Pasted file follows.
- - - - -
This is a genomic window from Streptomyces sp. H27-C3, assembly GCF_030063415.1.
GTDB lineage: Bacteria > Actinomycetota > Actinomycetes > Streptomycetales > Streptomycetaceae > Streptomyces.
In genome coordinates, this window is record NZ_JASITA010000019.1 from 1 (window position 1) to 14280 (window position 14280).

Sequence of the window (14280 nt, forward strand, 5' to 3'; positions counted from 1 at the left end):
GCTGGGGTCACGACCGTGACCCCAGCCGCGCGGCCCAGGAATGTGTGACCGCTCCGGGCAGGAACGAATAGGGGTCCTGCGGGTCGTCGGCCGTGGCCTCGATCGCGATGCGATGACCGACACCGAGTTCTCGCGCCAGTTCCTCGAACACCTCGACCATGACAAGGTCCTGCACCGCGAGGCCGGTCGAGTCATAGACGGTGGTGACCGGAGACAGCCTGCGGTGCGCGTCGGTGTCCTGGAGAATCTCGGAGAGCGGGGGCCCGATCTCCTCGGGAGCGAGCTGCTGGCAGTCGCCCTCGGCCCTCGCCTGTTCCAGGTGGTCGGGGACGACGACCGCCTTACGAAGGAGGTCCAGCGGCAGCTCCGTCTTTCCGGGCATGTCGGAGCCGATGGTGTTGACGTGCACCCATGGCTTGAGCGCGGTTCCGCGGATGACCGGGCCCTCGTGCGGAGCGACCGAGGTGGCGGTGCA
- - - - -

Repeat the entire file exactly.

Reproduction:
This is a genomic window from Streptomyces sp. H27-C3, assembly GCF_030063415.1.
GTDB lineage: Bacteria > Actinomycetota > Actinomycetes > Streptomycetales > Streptomycetaceae > Streptomyces.
In genome coordinates, this window is record NZ_JASITA010000019.1 from 1 (window position 1) to 14280 (window position 14280).

Sequence of the window (14280 nt, forward strand, 5' to 3'; positions counted from 1 at the left end):
GCTGGGGTCACGACCGTGACCCCAGCCGCGCGGCCCAGGAATGTGTGACCGCTCCGGGCAGGAACGAATAGGGGTCCTGCGGGTCGTCGGCCGTGGCCTCGATCGCGATGCGATGACCGACACCGAGTTCTCGCGCCAGTTCCTCGAACACCTCGACCATGACAAGGTCCTGCACCGCGAGGCCGGTCGAGTCATAGACGGTGGTGACCGGAGACAGCCTGCGGTGCGCGTCGGTGTCCTGGAGAATCTCGGAGAGCGGGGGCCCGATCTCCTCGGGAGCGAGCTGCTGGCAGTCGCCCTCGGCCCTCGCCTGTTCCAGGTGGTCGGGGACGACGACCGCCTTACGAAGGAGGTCCAGCGGCAGCTCCGTCTTTCCGGGCATGTCGGAGCCGATGGTGTTGACGTGCACCCATGGCTTGAGCGCGGTTCCGCGGATGACCGGGCCCTCGTGCGGAGCGACCGAGGTGGCGGTGCA